The Peace Prize Nobody Seems To Want
The ceremony took place in Oslo on Thursday evening. This year's Peace laureate, Tunisia's National Dialogue Quartet, a coalition of labor, human rights, legal and business groups, was honored for its efforts in bringing disparate sides together and promoting peace in the country since 2011.
When imprisoned Chinese dissident Liu Xiaobo was awarded the Nobel Peace Prize in 2010, the world applauded, but many in China were miffed. The Chinese government threatened "consequences" for anyone supporting Liu and urged diplomats to boycott the ceremony in Oslo — which Liu, being in jail, obviously could not attend himself.
In reaction to Liu's peace prize, a group in China came up with an alternate honor — but none of its honorees have shown up to receive their awards, either. It's the Confucius Peace Prize, named for the 6th century BCE Chinese philosopher. The idea, organizers said, was to promote the concept of peace from a non-European perspective.
"Europe is full of small countries that had fought each other for centuries," organizer Tan Changliu explained in 2010. "We don't want to see people who don't understand peace to ruin the concept."
The Confucius Peace Prize committee chose Taiwanese politician Lien Chan as its first laureate in 2010.
"But it was unclear whether he was made aware of the award, and he failed to turn up for the ceremony," the BBC reported. "A young girl was given the award in his place, though the organizers refused to say who she was or why she was chosen."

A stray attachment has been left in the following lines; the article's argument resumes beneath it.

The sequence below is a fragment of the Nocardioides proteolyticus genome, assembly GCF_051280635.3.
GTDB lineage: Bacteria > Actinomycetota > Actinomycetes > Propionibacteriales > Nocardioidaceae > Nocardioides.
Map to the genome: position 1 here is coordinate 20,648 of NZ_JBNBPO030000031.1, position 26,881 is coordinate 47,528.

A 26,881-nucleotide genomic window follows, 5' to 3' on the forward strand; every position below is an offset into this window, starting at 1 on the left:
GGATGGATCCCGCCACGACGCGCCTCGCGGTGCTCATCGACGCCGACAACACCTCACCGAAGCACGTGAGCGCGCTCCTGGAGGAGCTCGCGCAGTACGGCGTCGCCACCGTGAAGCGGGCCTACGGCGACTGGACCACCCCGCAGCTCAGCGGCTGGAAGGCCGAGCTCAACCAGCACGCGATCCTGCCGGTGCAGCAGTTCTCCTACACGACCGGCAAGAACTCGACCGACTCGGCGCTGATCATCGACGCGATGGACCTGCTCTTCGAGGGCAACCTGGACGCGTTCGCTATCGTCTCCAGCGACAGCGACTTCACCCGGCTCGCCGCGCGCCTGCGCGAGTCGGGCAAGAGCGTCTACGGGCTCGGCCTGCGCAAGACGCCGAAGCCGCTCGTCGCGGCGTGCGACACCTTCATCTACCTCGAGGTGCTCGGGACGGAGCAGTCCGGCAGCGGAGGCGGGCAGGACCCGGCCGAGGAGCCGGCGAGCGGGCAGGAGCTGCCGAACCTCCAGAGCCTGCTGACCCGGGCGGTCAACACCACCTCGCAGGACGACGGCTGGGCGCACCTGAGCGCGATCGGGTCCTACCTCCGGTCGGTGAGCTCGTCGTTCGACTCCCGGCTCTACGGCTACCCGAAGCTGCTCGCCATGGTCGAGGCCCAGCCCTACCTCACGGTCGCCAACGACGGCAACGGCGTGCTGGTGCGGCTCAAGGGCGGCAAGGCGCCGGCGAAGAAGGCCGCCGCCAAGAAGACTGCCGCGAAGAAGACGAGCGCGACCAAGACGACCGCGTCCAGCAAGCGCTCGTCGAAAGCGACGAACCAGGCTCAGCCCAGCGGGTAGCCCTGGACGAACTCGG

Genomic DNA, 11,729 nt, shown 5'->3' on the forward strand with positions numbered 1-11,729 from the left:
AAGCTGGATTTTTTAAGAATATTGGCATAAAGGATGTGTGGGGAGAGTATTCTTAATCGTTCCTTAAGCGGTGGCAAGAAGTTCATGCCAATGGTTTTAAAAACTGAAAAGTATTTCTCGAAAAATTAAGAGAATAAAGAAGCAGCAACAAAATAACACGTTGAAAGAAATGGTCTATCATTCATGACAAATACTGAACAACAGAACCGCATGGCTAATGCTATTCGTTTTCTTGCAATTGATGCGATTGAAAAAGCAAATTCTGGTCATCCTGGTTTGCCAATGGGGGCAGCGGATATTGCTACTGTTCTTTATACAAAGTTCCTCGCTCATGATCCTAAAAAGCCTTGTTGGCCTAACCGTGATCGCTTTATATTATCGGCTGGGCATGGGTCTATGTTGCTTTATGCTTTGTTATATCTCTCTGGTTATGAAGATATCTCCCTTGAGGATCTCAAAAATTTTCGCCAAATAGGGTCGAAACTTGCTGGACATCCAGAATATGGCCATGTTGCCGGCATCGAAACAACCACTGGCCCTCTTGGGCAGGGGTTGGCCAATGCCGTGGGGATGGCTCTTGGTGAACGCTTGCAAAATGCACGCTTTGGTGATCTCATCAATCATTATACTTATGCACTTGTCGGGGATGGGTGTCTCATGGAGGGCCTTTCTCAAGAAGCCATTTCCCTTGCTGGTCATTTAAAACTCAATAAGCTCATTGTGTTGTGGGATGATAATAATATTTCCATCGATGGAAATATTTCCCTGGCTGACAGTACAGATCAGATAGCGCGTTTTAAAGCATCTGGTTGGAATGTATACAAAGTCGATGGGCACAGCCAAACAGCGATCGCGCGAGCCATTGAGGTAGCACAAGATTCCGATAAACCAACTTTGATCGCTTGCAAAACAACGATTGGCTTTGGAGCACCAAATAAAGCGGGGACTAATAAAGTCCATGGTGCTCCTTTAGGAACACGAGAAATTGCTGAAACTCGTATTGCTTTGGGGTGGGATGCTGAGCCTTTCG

Lien disavowed any connection to the prize. "We've never heard of such an award and of course Mr. Lien has no plans to accept it," said a spokesman.
Things only got worse the following year, when China's culture ministry disbanded the organization giving the Confucius Peace Prize. But the group shifted to Hong Kong, renamed itself and continued announcing more prizes.
In 2011, the prize was awarded to Russian President Vladimir Putin, now embroiled in war in Syria, whose "iron hand and toughness ... impressed the Russians a lot," the committee said. "He became the antiterrorist No. 1 and the national hero."
Last year's awardee was former Cuban leader Fidel Castro.
None of the prize winners have accepted it.
This year's Confucius Peace Prize recipient is Zimbabwean President Robert Mugabe. The head of the judging committee told the New York Times:
"The 21st-century interpretation of Confucianism is 'universal harmony in the world.' Mugabe is the founding leader of Zimbabwe and has been trying to stabilize the country's political and economic order ever since the country was first founded. He brought benefit to the people of Zimbabwe."
That came as a surprise to those who know Mugabe best for his authoritarian rule, corruption, human rights violations and the economic chaos over which he's presided.
But the Zimbabwean press reported that even Mugabe doesn't want the Confucius prize:
"The Chinese government informed the Zimbabwean government it was not associated with the conferring organization. The matter ended there as far as government and the President were concerned," Mugabe's spokesman said.
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